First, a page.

Non Hodgkin’s Lymphoma Prevention


Although there is no safe way known to prevent non-Hodgkin’s lymphoma (NHL), limiting exposure to certain chemicals and drugs, avoiding certain viral infections, and avoiding radiation exposure may reduce the risk of NHL.


There is no known safe way to prevent non-Hodgkin’s lymphoma (NHL). These lymphomas cannot be prevented because most people with NHL do not have risk factors that need to be changed. However, individuals can reduce the risk of NHL by limiting the risk of certain infections and maintaining a healthy immune system. A few risk factors that can be avoided to prevent NHL​1​ are mentioned below.

Avoiding viral infection

HIV is a virus that causes aids and also increases the rise of NHL. Therefore, one way to limit the risk is to avoid infection with HIV by following various safety measures such as avoiding using used syringes or having unprotected sex with multiple partners.

Prevention of the spread of the human T-cell lymphocyte virus (HTLV-1) may significantly reduce the risk for NHL in regions of the world where the virus is prevalent.

Gastric lymphomas is responsible for H. pylori infection. Antibiotics and antacids can prevent the adverse effect of H. pylori. This helps reduce the risk for NHL too. However, the re is no clear evidence till date concerning the benefits of this strategy.

Avoiding exposure to certain chemicals and drugs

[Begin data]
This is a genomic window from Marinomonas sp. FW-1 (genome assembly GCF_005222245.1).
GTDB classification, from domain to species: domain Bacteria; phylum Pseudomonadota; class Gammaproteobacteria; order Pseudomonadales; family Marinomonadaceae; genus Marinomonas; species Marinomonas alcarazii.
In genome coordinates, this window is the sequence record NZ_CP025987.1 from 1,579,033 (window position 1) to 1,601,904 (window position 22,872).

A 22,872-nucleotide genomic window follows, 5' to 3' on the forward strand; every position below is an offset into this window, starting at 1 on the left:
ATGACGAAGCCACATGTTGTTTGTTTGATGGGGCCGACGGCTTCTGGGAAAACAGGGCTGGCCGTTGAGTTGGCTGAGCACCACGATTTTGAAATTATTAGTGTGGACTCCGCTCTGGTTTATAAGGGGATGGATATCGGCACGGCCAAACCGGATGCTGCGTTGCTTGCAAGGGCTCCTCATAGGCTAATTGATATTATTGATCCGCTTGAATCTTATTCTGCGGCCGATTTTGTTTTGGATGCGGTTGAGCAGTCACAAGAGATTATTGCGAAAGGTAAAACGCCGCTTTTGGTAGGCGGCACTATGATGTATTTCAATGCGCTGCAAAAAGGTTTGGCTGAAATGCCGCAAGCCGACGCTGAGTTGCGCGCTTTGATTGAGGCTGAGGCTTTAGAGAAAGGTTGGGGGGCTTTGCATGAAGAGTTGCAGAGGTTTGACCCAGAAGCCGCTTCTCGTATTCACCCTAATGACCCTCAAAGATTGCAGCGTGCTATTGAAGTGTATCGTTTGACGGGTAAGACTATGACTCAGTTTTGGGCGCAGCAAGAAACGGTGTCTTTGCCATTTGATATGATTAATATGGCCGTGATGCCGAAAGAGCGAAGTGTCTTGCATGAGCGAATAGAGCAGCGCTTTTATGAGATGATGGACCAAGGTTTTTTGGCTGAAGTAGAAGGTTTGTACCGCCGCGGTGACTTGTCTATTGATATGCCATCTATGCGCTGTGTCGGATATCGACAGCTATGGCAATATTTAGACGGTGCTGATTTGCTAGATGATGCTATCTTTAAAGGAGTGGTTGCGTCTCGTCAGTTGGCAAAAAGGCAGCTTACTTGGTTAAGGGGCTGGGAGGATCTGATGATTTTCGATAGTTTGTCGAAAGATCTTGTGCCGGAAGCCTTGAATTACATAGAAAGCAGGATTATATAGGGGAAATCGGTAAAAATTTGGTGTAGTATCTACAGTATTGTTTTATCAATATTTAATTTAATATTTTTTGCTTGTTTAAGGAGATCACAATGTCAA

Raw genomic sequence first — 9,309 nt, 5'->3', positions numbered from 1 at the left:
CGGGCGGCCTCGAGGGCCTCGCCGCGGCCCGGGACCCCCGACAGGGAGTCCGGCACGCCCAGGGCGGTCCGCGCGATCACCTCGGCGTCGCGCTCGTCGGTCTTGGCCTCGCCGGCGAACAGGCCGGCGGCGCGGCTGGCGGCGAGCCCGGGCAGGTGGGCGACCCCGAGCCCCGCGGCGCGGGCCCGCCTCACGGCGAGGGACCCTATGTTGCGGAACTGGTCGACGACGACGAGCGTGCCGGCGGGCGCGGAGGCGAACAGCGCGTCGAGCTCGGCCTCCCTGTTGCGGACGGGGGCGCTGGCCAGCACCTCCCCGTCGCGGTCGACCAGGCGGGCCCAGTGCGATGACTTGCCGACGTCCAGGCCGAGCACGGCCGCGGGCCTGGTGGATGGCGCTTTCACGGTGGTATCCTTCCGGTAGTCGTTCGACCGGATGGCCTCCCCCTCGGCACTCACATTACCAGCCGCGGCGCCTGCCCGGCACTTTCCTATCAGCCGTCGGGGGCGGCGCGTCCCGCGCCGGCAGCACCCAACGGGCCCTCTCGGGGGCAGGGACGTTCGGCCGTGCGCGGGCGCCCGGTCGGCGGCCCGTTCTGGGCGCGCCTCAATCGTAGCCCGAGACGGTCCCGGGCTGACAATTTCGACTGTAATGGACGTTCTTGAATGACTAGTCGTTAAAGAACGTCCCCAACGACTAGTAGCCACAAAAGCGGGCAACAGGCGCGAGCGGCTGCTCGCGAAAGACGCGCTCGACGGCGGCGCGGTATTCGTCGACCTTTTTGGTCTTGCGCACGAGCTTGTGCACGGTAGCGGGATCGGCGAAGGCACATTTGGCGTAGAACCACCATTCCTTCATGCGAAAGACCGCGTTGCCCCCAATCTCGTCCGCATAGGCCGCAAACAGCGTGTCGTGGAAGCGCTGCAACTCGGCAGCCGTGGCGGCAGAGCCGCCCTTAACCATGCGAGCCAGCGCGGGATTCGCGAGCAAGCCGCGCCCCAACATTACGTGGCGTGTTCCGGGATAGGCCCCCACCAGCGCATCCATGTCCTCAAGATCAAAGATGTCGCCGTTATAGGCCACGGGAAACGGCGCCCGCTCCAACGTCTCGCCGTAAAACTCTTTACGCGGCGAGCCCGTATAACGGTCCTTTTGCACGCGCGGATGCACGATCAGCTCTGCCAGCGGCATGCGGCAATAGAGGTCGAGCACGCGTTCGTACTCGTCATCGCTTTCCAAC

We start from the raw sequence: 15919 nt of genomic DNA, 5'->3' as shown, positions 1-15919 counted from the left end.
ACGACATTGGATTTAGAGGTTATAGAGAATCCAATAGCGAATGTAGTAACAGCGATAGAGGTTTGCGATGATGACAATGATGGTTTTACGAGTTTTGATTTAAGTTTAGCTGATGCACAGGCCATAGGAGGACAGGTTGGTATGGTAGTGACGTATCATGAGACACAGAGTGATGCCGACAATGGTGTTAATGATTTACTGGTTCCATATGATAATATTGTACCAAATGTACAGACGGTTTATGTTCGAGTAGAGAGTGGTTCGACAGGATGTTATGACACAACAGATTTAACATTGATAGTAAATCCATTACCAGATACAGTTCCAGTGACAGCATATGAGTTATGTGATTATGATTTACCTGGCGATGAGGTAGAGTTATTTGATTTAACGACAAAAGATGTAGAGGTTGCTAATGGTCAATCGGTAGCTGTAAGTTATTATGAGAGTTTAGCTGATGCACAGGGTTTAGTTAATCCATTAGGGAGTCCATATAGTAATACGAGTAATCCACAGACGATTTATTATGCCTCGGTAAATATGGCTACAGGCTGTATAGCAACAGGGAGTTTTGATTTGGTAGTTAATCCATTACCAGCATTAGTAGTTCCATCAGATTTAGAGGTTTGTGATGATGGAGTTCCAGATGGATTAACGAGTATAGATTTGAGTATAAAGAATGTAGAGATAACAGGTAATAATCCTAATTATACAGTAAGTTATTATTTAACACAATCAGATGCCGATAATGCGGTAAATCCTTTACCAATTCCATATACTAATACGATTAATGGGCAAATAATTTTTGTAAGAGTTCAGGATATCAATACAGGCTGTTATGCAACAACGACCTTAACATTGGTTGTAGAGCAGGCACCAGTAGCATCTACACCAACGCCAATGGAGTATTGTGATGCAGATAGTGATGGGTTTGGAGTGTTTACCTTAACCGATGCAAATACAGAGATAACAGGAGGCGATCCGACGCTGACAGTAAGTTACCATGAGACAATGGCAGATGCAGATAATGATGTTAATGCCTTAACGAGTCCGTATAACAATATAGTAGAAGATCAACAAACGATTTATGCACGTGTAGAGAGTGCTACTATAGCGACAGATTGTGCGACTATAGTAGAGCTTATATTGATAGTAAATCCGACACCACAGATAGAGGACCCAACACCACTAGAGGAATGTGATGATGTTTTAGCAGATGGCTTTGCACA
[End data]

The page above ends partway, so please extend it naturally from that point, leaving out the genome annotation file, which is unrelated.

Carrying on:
Some research studies have suggested that increased risk of NHL may be associated with chemicals such as benzene and some pesticides (insect-killing chemicals) and herbicides (weed-killing chemicals). Therefore, avoiding exposure to such chemicals may reduce the risk of NHL.

Some chemotherapy medicines used to treat other cancers may increase the risk of developing NHL years later. For example, patients treated for Hodgkin’s lymphoma have an increased risk of developing NHL later in life. However, whether this is due to the chemotherapy effect or the disease itself is not fully understood. In addition, the benefits of this treatment usually outweigh the low risk of developing lymphoma years later.

Avoiding exposure to Radiation

Studies of nuclear bomb survivors and people exposed to nuclear reactors have shown an increased risk of developing various cancers, including NHL. Risk of increasing or developing later NHL is slightly higher in patients being treated with radiotherapy for certain other cancers, such as Hodgkin’s lymphoma 3. Patients treated with a combination of radiotherapy and chemotherapy are however higher at risk. Therefore, avoiding radiation exposure may reduce the risk of NHL​2,3​.


  1. 1.
    Mead G, Whitehouse J. Modern management of non-Hodgkin’s lymphoma. Br Med J (Clin Res Ed). 1986;293(6547):577-580. doi:10.1136/bmj.293.6547.577
  2. 2.
    Rock CL, Thomson C, Gansler T, et al. American Cancer Society guideline for diet and physical activity for cancer prevention. CA A Cancer J Clin. Published online June 9, 2020:245-271. doi:10.3322/caac.21591
  3. 3.
    Armitage JO, Gascoyne RD, Lunning MA, Cavalli F. Non-Hodgkin lymphoma. The Lancet. Published online July 2017:298-310. doi:10.1016/s0140-6736(16)32407-2